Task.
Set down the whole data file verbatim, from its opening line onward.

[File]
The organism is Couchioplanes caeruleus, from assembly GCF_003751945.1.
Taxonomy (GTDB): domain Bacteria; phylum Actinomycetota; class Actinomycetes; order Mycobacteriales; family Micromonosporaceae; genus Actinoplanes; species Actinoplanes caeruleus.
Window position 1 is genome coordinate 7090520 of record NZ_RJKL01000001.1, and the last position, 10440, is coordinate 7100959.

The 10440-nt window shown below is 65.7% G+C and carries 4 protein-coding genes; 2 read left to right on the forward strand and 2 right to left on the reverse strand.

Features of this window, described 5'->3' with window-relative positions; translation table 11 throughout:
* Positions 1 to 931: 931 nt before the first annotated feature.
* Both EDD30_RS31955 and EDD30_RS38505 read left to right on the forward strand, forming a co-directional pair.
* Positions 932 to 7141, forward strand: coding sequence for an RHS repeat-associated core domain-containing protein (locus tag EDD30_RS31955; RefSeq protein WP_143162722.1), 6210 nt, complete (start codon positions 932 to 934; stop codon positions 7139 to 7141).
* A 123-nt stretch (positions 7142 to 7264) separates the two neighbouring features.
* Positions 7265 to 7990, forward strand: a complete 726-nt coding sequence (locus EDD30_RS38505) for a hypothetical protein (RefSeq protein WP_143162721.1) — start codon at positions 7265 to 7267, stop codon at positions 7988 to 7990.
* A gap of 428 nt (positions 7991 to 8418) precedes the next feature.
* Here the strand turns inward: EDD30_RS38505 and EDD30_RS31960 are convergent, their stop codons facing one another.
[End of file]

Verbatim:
The organism is Couchioplanes caeruleus, from assembly GCF_003751945.1.
Taxonomy (GTDB): domain Bacteria; phylum Actinomycetota; class Actinomycetes; order Mycobacteriales; family Micromonosporaceae; genus Actinoplanes; species Actinoplanes caeruleus.
Window position 1 is genome coordinate 7090520 of record NZ_RJKL01000001.1, and the last position, 10440, is coordinate 7100959.

The 10440-nt window shown below is 65.7% G+C and carries 4 protein-coding genes; 2 read left to right on the forward strand and 2 right to left on the reverse strand.

Features of this window, described 5'->3' with window-relative positions; translation table 11 throughout:
* Positions 1 to 931: 931 nt before the first annotated feature.
* Both EDD30_RS31955 and EDD30_RS38505 read left to right on the forward strand, forming a co-directional pair.
* Positions 932 to 7141, forward strand: coding sequence for an RHS repeat-associated core domain-containing protein (locus tag EDD30_RS31955; RefSeq protein WP_143162722.1), 6210 nt, complete (start codon positions 932 to 934; stop codon positions 7139 to 7141).
* A 123-nt stretch (positions 7142 to 7264) separates the two neighbouring features.
* Positions 7265 to 7990, forward strand: a complete 726-nt coding sequence (locus EDD30_RS38505) for a hypothetical protein (RefSeq protein WP_143162721.1) — start codon at positions 7265 to 7267, stop codon at positions 7988 to 7990.
* A gap of 428 nt (positions 7991 to 8418) precedes the next feature.
* Here the strand turns inward: EDD30_RS38505 and EDD30_RS31960 are convergent, their stop codons facing one another.